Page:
APPELLATE COURT OF ILLINOIS, FIFTH DISTRICT
518 N.E.2d 1287, 165 Ill. App. 3d 540, 116 Ill. Dec. 307 1988.IL.93
Appeal from the Circuit Court of Jackson County; the Hon. Bill F. Green, Judge, presiding.
JUSTICE LEWIS delivered the opinion of the court. KARNS and WELCH, JJ., concur.
DECISION OF THE COURT DELIVERED BY THE HONORABLE JUDGE LEWIS
The State appeals from a judgment of the circuit court of Jackson County dismissing a complaint for forfeiture of a vehicle filed pursuant to section 36-2 of the Criminal Code of 1961 (Ill. Rev. Stat. 1985, ch. 38, par. 36-2). We affirm.
The facts are not in dispute. On September 28, 1985, officers of the Jackson County sheriff's department and the Ava police department arrested Charles Joslin for driving while under the influence of alcohol after they had found Joslin and his vehicle in a ditch, smelled the odor of alcohol on his breath, and observed behavior consistent with intoxication. One of the officers, Danny Stone, undertook an inventory search of Joslin's vehicle.
In the backseat of the vehicle, Stone found an unzipped duffle bag. He "pulled open" the bag and looked inside. The bag contained clothing and an unzipped shaving kit. Stone opened the shaving kit and discovered therein a clear plastic bottle containing 10 pills, subsequently determined to contain benzphetamine.
On October 4, 1985, a complaint was filed in the circuit court of Jackson County for forfeiture of Joslin's vehicle. The complaint alleged that Joslin used his vehicle in the commission of a felony in that he unlawfully possessed a controlled substance in violation of the Illinois Controlled Substances Act (Ill. Rev. Stat. 1985, ch. 56 1/2, par. 1100 et seq.).
Following a hearing on April 3, 1986, the circuit court granted a defense motion to dismiss the complaint, finding no evidence that Joslin's vehicle was used in the commission of the underlying offense. On May 7, 1986, the State filed notice of appeal.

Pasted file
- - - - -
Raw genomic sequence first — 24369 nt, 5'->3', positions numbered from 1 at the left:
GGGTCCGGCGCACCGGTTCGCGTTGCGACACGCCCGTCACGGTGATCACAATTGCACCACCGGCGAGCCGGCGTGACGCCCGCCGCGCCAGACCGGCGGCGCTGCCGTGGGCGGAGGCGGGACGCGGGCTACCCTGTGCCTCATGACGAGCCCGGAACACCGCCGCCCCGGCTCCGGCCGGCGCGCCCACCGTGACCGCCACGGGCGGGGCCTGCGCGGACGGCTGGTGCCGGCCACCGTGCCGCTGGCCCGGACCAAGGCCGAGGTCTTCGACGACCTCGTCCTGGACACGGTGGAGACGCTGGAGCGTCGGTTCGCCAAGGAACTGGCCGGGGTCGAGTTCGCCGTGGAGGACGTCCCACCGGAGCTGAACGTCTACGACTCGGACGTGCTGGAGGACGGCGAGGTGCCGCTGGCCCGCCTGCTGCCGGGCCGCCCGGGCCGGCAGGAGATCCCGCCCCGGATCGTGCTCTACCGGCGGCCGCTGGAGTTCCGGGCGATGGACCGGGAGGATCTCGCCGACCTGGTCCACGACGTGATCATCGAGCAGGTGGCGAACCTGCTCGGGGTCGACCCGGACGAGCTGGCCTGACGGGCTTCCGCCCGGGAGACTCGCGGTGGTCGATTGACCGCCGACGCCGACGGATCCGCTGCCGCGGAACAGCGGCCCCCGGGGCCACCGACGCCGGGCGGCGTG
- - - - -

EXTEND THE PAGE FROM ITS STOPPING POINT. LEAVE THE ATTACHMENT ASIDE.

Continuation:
The State contends that Charles Joslin used his vehicle to commit the offense of possession of a controlled substance. In order to obtain reversal, the State must clearly demonstrate that the vehicle facilitated the commission of the offense and was an integral part of the crime. People ex rel. Hanrahan v. One 1965 Oldsmobile (1972), 52 Ill. 2d 37, 284 N.E.2d 646, rev'd on other grounds sub nom. Robinson v. Hanrahan (1972), 409 U.S. 38, 34 L. Ed. 2d 47, 93 S. Ct. 30; People ex rel. Mihm v. Miller (1980), 89 Ill. App. 3d 148, 411 N.E.2d 592.
In Miller, defendant was stopped for failing to make a complete stop at a stop sign. The police officers making the stop observed what appeared to be cannabis on the console of defendant's vehicle. One of the officers asked the defendant to exit the automobile. When defendant stepped out of the car, an officer observed a small plastic envelope drop from defendant's pocket. The envelope contained a white powder which was later determined to be .08 grams of cocaine.
The trial court dismissed a complaint for forfeiture, finding that the automobile was not being used in, or to further, a criminal act. The court held that the presence of the drug on the defendant's ...